In the Beginning, Hydrogen
by Henry M. Morris, Ph.D.
Evolutionists have a most amazing faith. They believe that people have evolved up from the ape (or something like an ape), that apes and other mammals have evolved from reptiles, that reptiles have evolved from amphibians, amphibians from fish, fish from some unknown phylum of multi-celled invertebrates, that invertebrates in all their phyla evolved from some unknown protozoan, that some other unknown protozoan evolved from complex chemicals, and that the complex chemical elements evolved from the simplest chemical element of all, namely hydrogen.
The operative word in the above sentence is believe. There is no evidence for this remarkable chain of events. Apes and reptiles and vertebrates and invertebrates and chemical elements, (including hydrogen), still are here in abundance, but none of them are changing into anything else. Neither are there any evolutionary transitions documented in the records of the past (despite olden tales of mermaids and centaurs), not even in the fossils which are purported to represent a billion years of earth history. This "remarkable chain of events" is in reality nothing but a remarkable statement of faith in the great god Hydrogen, the elemental substance which is supposed to be the father and mother of us all!
Thus, hydrogen, the simplest chemical element, is "a colorless, odorless, tasteless gas which, given ten billion years or so, produces people." That quaint definition, originally suggested by the late creationist astronomer George Mulfinger, is a cogent summary of the faith one must exercise in order to be an evolutionist.
It was that prince of evolutionary astronomers, Harlow Shapley, long-time head of the Harvard University Observatory, who long ago pontificated that people today should rewrite the first verse of Genesis. According to him, it should be something like: "In the beginning, hydrogen created the heavens and the earth." Modern evolutionary astronomers and cosmologists have thus ruled out the idea of a personal, omnipotent, omniscient God as Creator of the universe. A more recent scientist has put it this way:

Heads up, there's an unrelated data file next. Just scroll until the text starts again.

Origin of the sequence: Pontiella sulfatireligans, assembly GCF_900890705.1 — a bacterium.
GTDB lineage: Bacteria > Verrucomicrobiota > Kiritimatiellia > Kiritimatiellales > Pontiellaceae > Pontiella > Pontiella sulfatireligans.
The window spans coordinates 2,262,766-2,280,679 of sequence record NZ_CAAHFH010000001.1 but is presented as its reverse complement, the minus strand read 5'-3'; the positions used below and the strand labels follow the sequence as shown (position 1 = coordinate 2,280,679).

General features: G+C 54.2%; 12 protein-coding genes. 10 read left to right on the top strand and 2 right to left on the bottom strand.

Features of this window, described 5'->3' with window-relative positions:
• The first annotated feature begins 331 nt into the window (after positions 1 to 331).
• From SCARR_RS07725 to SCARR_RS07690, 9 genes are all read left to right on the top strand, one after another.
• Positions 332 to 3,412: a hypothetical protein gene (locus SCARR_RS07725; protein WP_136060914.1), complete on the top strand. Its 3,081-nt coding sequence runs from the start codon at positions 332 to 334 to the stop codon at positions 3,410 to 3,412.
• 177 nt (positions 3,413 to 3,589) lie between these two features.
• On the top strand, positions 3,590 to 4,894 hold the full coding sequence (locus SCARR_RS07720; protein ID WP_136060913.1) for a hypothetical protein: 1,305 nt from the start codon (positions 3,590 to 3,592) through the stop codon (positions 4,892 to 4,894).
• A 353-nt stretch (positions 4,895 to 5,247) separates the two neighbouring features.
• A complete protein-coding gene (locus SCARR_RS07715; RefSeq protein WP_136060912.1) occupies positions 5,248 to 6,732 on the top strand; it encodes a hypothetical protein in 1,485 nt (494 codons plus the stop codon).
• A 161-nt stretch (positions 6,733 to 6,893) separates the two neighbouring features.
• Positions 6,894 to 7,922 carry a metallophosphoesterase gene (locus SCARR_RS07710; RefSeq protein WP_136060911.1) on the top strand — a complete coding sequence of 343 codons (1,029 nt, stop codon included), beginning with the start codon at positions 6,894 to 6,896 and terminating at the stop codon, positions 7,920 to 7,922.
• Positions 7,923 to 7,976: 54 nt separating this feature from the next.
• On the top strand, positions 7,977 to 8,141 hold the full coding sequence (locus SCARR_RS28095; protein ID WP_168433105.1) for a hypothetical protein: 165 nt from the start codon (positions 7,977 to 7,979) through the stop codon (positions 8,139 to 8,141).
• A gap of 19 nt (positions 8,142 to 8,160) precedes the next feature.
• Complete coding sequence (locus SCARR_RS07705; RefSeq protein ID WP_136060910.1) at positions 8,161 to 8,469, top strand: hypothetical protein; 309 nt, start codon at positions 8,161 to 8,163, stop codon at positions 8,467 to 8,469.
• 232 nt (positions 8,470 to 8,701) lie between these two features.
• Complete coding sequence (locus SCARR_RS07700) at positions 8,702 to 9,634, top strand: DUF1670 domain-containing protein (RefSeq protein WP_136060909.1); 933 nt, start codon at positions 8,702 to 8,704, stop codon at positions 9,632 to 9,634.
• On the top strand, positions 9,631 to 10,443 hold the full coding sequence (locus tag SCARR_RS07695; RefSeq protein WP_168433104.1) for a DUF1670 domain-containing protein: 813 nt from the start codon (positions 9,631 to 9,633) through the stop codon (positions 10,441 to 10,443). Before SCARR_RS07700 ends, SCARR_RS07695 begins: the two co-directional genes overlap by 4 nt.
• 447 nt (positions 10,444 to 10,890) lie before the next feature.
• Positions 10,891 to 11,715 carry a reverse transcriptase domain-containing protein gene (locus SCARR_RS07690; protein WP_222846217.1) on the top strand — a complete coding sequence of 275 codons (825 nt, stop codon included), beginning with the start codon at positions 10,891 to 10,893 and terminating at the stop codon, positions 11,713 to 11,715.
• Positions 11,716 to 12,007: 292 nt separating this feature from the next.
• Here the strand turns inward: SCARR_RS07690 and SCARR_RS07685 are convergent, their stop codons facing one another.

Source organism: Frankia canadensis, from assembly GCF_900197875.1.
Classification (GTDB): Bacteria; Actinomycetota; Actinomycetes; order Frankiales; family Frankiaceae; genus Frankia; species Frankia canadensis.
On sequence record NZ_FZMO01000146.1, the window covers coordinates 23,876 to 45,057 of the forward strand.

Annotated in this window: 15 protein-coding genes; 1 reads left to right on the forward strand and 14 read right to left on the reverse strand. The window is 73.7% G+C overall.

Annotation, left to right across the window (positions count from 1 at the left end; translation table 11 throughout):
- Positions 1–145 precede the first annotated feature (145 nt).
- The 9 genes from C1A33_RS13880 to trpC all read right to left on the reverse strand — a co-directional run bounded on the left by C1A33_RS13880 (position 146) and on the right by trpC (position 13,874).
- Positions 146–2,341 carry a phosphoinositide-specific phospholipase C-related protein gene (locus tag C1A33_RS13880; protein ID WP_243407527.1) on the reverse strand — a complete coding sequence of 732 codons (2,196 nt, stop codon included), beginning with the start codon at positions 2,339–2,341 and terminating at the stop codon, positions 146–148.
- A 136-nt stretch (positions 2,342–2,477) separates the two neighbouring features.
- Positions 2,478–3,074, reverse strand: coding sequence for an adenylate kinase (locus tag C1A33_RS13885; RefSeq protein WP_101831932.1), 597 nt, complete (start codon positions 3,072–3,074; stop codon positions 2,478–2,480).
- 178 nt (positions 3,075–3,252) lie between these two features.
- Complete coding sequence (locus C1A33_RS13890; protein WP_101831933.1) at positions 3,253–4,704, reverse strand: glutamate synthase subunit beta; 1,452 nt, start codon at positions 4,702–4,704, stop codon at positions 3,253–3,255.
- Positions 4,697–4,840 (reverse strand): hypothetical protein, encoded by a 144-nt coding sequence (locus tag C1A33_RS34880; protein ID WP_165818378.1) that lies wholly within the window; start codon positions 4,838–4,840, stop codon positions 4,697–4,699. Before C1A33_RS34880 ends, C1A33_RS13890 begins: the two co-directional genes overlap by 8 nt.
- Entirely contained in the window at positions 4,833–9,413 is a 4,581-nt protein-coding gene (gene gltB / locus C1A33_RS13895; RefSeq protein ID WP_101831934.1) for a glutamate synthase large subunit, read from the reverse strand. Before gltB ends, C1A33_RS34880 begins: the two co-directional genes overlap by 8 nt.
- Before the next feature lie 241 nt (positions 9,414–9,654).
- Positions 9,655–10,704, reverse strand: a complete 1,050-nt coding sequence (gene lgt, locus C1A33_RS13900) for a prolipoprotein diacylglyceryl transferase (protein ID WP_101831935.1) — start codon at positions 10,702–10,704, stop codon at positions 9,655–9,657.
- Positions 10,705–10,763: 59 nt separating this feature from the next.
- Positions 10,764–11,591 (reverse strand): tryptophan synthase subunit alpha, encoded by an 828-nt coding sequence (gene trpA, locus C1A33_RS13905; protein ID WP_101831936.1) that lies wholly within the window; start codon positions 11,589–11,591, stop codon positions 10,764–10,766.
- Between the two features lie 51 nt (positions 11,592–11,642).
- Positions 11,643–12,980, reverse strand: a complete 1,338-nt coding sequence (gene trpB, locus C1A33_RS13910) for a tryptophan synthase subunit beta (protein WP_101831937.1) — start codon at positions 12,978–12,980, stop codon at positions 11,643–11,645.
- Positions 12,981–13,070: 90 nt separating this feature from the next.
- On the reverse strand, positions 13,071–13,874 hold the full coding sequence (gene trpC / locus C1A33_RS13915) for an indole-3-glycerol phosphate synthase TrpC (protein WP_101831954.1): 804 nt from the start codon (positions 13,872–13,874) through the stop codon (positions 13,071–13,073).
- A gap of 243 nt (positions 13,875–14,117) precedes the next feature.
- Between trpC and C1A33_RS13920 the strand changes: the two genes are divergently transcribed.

Take some matter, heat while stirring and wait. That is the modern version of Genesis. The "fundamental" forces of gravity, electro-magnetism and the strong and weak nuclear forces are presumed to have done the rest.1
But this same writer, perhaps not suspecting that some creationist might happen to read his evaluation of this statement of faith, proceeds to make the following admission.
But how much of this neat tale is firmly established, and how much remains hopeful speculation? In truth, the mechanism of almost every major step, from chemical precursors up to the first recognizable cells, is the subject of either controversy or complete bewilderment.2
To unbiased observers it must seem that "every major step" from one degree of organization to the next higher degree is not only speculative, but impossible—at least in any realistic sense.
The chief problem (among many) is the Second Law of Thermodynamics, which notes that everything at least tends to go toward disorganization—not greater organization.
Presumably the universe began in a very chaotic state. A chaotic state is by definition, a state of high entropy (when we speak of "chaos," we mean that there is a great deal of disorder). On the other hand, numerous kinds of structure have appeared since the universe began....But how can this be, if entropy was so high at the beginning?3
Most cosmologists assume that the universe began with the Big Bang, which would seem to be about the ultimate in chaos. Explosions normally generate disorder, and this primeval explosion of nothing into something must have been the greatest explosion of all, if it really happened.
Cosmologists, however, have devised various curious schemes in their attempts to circumvent the Second Law. That most prolific of all science writers, Isaac Asimov, assumes the universe was like a cosmic egg (the ancient pagan evolutionists used to think of it in some such way also). He says:
The cosmic egg may be structureless (as far as we know), but it apparently represented a very orderly aggregation of matter. Its explosion represented a vast shift in the direction of disorder, and ever since, the amount of disorder in the Universe has been increasing.4